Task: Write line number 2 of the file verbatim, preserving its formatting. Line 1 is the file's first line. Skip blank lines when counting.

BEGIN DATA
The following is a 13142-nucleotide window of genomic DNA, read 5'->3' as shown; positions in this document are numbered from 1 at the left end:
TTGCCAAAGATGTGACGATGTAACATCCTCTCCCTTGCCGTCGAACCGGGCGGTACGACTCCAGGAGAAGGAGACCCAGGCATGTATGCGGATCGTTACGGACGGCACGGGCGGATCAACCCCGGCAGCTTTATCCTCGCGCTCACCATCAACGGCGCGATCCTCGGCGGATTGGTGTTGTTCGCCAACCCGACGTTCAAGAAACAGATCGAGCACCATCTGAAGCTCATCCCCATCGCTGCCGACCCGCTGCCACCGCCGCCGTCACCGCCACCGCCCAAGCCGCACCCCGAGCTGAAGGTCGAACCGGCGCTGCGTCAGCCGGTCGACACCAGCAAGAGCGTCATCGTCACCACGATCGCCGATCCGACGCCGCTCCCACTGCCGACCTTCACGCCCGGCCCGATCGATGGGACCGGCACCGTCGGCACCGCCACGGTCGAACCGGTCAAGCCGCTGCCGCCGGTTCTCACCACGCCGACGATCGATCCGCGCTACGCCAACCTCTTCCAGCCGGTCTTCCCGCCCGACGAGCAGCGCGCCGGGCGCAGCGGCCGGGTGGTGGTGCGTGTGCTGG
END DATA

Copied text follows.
TTGCCAAAGATGTGACGATGTAACATCCTCTCCCTTGCCGTCGAACCGGGCGGTACGACTCCAGGAGAAGGAGACCCAGGCATGTATGCGGATCGTTACGGACGGCACGGGCGGATCAACCCCGGCAGCTTTATCCTCGCGCTCACCATCAACGGCGCGATCCTCGGCGGATTGGTGTTGTTCGCCAACCCGACGTTCAAGAAACAGATCGAGCACCATCTGAAGCTCATCCCCATCGCTGCCGACCCGCTGCCACCGCCGCCGTCACCGCCACCGCCCAAGCCGCACCCCGAGCTGAAGGTCGAACCGGCGCTGCGTCAGCCGGTCGACACCAGCAAGAGCGTCATCGTCACCACGATCGCCGATCCGACGCCGCTCCCACTGCCGACCTTCACGCCCGGCCCGATCGATGGGACCGGCACCGTCGGCACCGCCACGGTCGAACCGGTCAAGCCGCTGCCGCCGGTTCTCACCACGCCGACGATCGATCCGCGCTACGCCAACCTCTTCCAGCCGGTCTTCCCGCCCGACGAGCAGCGCGCCGGGCGCAGCGGCCGGGTGGTGGTGCGTGTGCTGG